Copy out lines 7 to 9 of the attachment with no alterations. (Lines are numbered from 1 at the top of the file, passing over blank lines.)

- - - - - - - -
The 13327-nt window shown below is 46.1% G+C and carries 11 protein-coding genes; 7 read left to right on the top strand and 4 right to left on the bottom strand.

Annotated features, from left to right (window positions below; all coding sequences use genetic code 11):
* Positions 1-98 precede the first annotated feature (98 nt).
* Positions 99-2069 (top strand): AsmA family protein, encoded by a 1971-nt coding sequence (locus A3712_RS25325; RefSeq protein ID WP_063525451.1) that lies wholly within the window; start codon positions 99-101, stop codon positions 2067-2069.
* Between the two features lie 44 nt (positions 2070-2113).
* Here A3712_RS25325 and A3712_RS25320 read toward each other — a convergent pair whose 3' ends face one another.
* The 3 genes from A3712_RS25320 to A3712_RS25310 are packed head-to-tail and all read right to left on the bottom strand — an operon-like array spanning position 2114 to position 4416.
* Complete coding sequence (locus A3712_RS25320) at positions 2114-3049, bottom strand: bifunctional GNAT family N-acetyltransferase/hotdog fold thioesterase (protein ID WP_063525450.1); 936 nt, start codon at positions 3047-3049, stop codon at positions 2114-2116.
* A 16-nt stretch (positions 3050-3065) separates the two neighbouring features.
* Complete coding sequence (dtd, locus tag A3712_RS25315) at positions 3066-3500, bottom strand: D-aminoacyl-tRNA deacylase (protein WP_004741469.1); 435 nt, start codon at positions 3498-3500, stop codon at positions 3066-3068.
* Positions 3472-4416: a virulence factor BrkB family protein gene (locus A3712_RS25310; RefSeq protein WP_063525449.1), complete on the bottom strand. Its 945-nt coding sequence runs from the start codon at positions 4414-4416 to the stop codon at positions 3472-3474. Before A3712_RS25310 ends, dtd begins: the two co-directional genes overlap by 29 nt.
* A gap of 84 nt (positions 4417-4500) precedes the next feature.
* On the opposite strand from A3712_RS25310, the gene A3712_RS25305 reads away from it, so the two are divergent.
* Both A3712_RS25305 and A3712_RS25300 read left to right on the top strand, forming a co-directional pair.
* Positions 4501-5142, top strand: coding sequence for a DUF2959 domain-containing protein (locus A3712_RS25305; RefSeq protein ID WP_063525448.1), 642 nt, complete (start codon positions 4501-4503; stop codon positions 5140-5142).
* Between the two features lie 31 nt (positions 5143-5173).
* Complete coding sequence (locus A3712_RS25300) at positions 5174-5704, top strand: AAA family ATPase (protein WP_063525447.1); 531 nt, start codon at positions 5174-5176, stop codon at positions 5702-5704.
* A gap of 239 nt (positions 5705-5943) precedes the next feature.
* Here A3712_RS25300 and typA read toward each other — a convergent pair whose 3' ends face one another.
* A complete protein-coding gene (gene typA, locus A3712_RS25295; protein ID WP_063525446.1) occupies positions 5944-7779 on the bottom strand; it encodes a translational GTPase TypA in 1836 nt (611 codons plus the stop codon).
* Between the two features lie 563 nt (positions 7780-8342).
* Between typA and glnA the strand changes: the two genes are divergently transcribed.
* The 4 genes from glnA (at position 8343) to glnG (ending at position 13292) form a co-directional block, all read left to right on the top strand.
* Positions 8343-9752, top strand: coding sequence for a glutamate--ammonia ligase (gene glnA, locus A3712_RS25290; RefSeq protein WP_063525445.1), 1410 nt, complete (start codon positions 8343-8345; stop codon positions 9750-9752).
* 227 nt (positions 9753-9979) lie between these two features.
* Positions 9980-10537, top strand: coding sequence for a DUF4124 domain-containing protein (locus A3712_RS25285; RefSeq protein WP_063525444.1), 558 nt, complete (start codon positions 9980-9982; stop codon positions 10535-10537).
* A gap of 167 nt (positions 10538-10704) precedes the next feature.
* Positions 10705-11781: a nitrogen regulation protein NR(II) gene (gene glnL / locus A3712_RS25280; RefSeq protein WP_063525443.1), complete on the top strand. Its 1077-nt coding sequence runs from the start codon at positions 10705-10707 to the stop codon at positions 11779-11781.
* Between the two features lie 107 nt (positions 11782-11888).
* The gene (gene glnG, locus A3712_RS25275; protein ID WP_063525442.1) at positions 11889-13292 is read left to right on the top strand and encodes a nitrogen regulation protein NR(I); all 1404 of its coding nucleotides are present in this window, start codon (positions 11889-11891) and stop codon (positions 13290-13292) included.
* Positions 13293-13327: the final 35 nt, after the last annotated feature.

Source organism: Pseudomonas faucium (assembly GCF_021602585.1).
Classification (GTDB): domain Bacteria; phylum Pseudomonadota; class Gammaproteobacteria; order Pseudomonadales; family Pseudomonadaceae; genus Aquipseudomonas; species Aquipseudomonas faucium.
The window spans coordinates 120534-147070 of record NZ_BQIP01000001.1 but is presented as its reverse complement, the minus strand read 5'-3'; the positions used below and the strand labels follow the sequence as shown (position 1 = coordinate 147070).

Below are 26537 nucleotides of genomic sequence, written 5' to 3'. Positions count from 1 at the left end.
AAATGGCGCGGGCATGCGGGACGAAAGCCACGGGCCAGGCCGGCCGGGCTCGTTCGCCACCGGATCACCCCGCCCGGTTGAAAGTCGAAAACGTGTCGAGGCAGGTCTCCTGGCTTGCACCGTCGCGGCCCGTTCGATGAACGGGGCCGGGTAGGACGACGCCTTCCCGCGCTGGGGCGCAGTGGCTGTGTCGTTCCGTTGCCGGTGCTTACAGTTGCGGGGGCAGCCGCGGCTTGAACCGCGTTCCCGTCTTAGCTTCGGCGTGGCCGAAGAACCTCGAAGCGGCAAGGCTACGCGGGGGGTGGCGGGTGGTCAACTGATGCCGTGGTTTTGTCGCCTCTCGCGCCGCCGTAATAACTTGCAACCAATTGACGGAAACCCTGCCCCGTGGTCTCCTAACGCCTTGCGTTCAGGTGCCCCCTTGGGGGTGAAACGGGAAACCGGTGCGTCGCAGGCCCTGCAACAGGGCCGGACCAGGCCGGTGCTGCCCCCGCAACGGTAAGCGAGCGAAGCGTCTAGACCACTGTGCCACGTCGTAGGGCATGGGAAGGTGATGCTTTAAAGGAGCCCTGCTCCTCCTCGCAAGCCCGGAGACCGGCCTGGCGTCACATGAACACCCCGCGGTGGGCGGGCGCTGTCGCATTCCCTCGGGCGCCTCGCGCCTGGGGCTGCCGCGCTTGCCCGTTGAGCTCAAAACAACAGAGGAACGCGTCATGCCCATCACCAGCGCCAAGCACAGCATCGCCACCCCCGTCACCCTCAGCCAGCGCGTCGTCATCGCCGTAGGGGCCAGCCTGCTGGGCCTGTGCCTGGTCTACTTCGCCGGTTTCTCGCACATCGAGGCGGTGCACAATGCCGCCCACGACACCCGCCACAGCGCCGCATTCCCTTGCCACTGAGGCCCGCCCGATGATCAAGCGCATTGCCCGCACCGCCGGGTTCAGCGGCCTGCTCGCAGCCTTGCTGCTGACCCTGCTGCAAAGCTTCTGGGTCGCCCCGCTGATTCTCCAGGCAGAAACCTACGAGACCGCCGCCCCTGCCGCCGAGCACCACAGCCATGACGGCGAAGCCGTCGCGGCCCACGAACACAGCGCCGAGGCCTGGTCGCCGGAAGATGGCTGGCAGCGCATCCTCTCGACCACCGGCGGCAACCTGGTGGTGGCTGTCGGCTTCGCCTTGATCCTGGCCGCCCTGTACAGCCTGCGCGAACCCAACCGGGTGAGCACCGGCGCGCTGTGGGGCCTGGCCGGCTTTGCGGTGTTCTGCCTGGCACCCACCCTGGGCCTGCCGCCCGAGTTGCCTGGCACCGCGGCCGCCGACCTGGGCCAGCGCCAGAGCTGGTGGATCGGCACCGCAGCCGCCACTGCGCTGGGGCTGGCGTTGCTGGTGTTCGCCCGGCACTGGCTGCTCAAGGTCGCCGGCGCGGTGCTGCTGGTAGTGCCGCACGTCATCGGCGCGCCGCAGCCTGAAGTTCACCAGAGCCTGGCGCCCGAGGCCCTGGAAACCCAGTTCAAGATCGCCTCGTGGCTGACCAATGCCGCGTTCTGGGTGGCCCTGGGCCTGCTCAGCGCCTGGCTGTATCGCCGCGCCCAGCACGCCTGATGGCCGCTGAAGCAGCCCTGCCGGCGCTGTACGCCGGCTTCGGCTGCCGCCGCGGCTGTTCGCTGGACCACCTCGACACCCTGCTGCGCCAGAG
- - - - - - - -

* The 3 genes from A3712_RS25320 to A3712_RS25310 are packed head-to-tail and all read right to left on the bottom strand — an operon-like array spanning position 2114 to position 4416.
* Complete coding sequence (locus A3712_RS25320) at positions 2114-3049, bottom strand: bifunctional GNAT family N-acetyltransferase/hotdog fold thioesterase (protein ID WP_063525450.1); 936 nt, start codon at positions 3047-3049, stop codon at positions 2114-2116.
* A 16-nt stretch (positions 3050-3065) separates the two neighbouring features.